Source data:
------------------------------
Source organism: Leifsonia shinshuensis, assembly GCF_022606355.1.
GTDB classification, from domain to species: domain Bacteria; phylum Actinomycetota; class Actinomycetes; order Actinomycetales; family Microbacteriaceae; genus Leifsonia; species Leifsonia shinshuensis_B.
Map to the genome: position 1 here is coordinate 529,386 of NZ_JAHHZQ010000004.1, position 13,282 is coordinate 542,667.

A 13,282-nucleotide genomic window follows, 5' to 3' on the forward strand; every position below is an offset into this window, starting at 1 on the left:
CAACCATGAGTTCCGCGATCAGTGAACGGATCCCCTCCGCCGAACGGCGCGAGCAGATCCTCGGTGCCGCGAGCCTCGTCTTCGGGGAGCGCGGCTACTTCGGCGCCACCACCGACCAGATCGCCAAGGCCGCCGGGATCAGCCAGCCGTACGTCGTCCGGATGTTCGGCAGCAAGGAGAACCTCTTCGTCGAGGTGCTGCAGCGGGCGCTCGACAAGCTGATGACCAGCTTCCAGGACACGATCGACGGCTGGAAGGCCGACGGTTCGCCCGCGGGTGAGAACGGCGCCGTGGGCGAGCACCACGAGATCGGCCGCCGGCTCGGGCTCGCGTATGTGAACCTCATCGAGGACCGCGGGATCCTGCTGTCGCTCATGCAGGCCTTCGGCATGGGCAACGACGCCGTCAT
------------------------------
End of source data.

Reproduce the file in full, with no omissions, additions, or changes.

Source organism: Leifsonia shinshuensis, assembly GCF_022606355.1.
GTDB classification, from domain to species: domain Bacteria; phylum Actinomycetota; class Actinomycetes; order Actinomycetales; family Microbacteriaceae; genus Leifsonia; species Leifsonia shinshuensis_B.
Map to the genome: position 1 here is coordinate 529,386 of NZ_JAHHZQ010000004.1, position 13,282 is coordinate 542,667.

A 13,282-nucleotide genomic window follows, 5' to 3' on the forward strand; every position below is an offset into this window, starting at 1 on the left:
CAACCATGAGTTCCGCGATCAGTGAACGGATCCCCTCCGCCGAACGGCGCGAGCAGATCCTCGGTGCCGCGAGCCTCGTCTTCGGGGAGCGCGGCTACTTCGGCGCCACCACCGACCAGATCGCCAAGGCCGCCGGGATCAGCCAGCCGTACGTCGTCCGGATGTTCGGCAGCAAGGAGAACCTCTTCGTCGAGGTGCTGCAGCGGGCGCTCGACAAGCTGATGACCAGCTTCCAGGACACGATCGACGGCTGGAAGGCCGACGGTTCGCCCGCGGGTGAGAACGGCGCCGTGGGCGAGCACCACGAGATCGGCCGCCGGCTCGGGCTCGCGTATGTGAACCTCATCGAGGACCGCGGGATCCTGCTGTCGCTCATGCAGGCCTTCGGCATGGGCAACGACGCCGTCAT